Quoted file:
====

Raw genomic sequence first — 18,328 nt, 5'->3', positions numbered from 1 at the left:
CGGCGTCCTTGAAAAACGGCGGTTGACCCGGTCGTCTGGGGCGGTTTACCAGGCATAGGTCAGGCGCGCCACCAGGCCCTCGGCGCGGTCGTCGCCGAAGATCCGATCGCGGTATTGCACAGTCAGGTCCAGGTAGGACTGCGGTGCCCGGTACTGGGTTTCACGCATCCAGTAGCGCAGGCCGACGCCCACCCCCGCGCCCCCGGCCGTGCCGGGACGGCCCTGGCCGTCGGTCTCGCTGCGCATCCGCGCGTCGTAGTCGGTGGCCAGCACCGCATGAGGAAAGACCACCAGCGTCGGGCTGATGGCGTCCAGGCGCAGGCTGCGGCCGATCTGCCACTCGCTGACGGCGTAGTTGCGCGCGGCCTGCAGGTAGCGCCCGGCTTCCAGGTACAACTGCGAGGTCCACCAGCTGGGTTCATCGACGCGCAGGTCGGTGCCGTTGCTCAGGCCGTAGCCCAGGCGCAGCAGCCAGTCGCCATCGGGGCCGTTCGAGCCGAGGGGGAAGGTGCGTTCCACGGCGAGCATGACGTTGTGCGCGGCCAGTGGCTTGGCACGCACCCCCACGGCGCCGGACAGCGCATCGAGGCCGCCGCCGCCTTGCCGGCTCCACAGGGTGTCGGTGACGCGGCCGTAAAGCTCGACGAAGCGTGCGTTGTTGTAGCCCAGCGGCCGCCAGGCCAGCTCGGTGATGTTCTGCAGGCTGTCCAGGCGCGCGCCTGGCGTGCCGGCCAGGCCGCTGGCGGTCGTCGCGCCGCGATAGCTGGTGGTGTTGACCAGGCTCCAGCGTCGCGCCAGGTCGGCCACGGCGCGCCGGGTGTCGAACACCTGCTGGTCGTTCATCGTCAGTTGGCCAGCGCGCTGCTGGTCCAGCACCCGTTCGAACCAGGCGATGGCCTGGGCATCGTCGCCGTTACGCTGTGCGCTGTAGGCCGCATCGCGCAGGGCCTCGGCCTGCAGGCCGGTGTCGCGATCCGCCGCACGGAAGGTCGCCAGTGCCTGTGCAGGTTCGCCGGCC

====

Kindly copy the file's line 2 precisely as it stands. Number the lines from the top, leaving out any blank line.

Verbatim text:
CGGCGTCCTTGAAAAACGGCGGTTGACCCGGTCGTCTGGGGCGGTTTACCAGGCATAGGTCAGGCGCGCCACCAGGCCCTCGGCGCGGTCGTCGCCGAAGATCCGATCGCGGTATTGCACAGTCAGGTCCAGGTAGGACTGCGGTGCCCGGTACTGGGTTTCACGCATCCAGTAGCGCAGGCCGACGCCCACCCCCGCGCCCCCGGCCGTGCCGGGACGGCCCTGGCCGTCGGTCTCGCTGCGCATCCGCGCGTCGTAGTCGGTGGCCAGCACCGCATGAGGAAAGACCACCAGCGTCGGGCTGATGGCGTCCAGGCGCAGGCTGCGGCCGATCTGCCACTCGCTGACGGCGTAGTTGCGCGCGGCCTGCAGGTAGCGCCCGGCTTCCAGGTACAACTGCGAGGTCCACCAGCTGGGTTCATCGACGCGCAGGTCGGTGCCGTTGCTCAGGCCGTAGCCCAGGCGCAGCAGCCAGTCGCCATCGGGGCCGTTCGAGCCGAGGGGGAAGGTGCGTTCCACGGCGAGCATGACGTTGTGCGCGGCCAGTGGCTTGGCACGCACCCCCACGGCGCCGGACAGCGCATCGAGGCCGCCGCCGCCTTGCCGGCTCCACAGGGTGTCGGTGACGCGGCCGTAAAGCTCGACGAAGCGTGCGTTGTTGTAGCCCAGCGGCCGCCAGGCCAGCTCGGTGATGTTCTGCAGGCTGTCCAGGCGCGCGCCTGGCGTGCCGGCCAGGCCGCTGGCGGTCGTCGCGCCGCGATAGCTGGTGGTGTTGACCAGGCTCCAGCGTCGCGCCAGGTCGGCCACGGCGCGCCGGGTGTCGAACACCTGCTGGTCGTTCATCGTCAGTTGGCCAGCGCGCTGCTGGTCCAGCACCCGTTCGAACCAGGCGATGGCCTGGGCATCGTCGCCGTTACGCTGTGCGCTGTAGGCCGCATCGCGCAGGGCCTCGGCCTGCAGGCCGGTGTCGCGATCCGCCGCACGGAAGGTCGCCAGTGCCTGTGCAGGTTCGCCGGCC